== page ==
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A Look Ahead

From the Driver’s Seat by Chuck Tucker ©2005 – A Look Ahead

Chuck Tucker
Chuck Tucker

Eight years ago, my friends talked me into attending a PCA driver’s education event at the Putnam Park Road Course. In the classroom I heard that 70% of Americans consider themselves to be above-average drivers – but of course they aren’t. On the track I found that driving fast is much harder than it looks, and loads of fun. I got so hooked, I now instruct at PCA events. In From the Driver’s Seat I’ll share some of the lessons I’ve learned from the track. These tips can help you at the track, but they are primarily intended for every day driving on the street. I hope that they will make driving your Porsche more fun.

The first tip is this: look ahead – way ahead! Too many drivers lock their eyes and their brains down just a short distance ahead of the car. Often their attention span ends at the bumper of the next car, which they are probably following at some NASCAR-inspired distance you could measure with a ruler. When something unexpected happens – the car in front brakes hard, the light turns red – these drivers are surprised, unprepared, and often on their way to the body shop.

Good drivers look ahead. The good drivers at the track look surprisingly far ahead. They plan the path they will take around the next turn, spot potholes and slick spots, predict how the traffic will develop and position themselves to deal with it. They scan for potential dangers (Is the car rushing in from the side street going to stop?) and allow themselves room to avoid them (I’ll ease up on the accelerator until I see him begin to slow).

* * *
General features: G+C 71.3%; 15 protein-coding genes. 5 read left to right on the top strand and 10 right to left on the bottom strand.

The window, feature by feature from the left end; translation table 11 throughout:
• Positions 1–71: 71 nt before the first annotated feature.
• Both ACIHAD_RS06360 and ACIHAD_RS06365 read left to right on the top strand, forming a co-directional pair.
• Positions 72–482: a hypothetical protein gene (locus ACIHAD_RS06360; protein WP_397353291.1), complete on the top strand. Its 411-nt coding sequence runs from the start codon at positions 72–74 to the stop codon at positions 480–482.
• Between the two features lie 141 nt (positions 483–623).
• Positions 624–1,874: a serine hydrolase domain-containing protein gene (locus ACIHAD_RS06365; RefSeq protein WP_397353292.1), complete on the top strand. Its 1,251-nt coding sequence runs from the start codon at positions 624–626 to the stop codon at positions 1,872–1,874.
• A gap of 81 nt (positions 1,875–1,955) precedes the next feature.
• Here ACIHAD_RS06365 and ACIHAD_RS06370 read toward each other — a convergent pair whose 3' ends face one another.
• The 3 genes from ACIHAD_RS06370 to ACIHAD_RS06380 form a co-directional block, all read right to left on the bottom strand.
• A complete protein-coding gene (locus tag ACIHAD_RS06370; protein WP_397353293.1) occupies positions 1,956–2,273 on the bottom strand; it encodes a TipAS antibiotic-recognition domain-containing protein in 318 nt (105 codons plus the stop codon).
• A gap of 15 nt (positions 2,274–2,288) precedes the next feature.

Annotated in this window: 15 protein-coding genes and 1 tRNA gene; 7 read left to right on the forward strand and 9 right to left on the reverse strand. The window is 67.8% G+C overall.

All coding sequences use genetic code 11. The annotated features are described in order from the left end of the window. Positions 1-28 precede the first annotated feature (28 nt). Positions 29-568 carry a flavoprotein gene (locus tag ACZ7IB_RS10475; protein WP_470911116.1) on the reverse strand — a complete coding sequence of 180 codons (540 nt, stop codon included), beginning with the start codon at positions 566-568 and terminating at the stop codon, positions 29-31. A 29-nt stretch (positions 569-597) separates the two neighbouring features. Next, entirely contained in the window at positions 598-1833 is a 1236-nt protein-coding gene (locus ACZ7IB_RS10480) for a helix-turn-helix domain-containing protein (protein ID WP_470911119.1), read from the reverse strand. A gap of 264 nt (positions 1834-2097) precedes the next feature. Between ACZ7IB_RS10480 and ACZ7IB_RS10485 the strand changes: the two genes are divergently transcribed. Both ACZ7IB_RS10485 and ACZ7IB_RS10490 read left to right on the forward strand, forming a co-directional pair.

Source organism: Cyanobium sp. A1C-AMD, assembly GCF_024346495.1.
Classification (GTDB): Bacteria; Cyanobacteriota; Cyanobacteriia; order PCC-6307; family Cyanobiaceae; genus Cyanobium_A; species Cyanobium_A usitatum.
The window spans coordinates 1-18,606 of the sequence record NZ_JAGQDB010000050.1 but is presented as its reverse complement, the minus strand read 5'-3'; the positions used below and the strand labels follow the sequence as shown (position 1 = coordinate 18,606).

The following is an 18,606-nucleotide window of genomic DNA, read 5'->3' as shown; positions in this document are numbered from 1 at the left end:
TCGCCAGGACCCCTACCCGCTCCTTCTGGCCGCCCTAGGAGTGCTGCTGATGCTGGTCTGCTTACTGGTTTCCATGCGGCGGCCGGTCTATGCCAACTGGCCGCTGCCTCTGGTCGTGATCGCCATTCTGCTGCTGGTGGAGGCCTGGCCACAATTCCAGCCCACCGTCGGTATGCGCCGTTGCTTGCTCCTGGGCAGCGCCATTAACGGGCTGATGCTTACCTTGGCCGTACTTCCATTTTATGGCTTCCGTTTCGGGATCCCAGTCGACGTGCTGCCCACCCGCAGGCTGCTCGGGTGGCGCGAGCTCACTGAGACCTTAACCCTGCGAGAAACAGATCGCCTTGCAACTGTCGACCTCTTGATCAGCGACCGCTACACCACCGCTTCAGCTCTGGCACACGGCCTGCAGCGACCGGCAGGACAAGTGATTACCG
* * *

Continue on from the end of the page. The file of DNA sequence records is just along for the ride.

Familiar advice from driver’s ed is to imagine a piece of tape running horizontally across your windshield, halfway between the upper and lower edges. You should spend most of your time looking above the tape, and only glance below the tape from time to time. If you are going 60 miles an hour and your reaction time is 0.7 seconds, there’s no point in looking at anything closer than 60 feet in front of you (about four car lengths); if it suddenly changes, you can’t react before you hit it. By keeping your eyes farther out, you see things that you have time to react to. By looking much farther out, you see them when a small change in brake, throttle or steering will take care of them.

The next time you are on a curvy road, look as far ahead as you can. Keep pushing yourself to see around the next bend, even when the trees are in the way. The next time you are on the highway, try to look half a mile ahead. See the traffic patterns, predict how they will develop, and make lane changes that allow you and your fellow travelers to move smoothly up the road. The next time you have to follow close behind another car, look past them, or even through them (if their windows are clean), so that you can see what is happening ahead. As you look farther and farther ahead, you’ll be surprised how, even when you are driving quickly, events around you seem to slow down and become more manageable. And your driving will be smoother, safer, and more fun.

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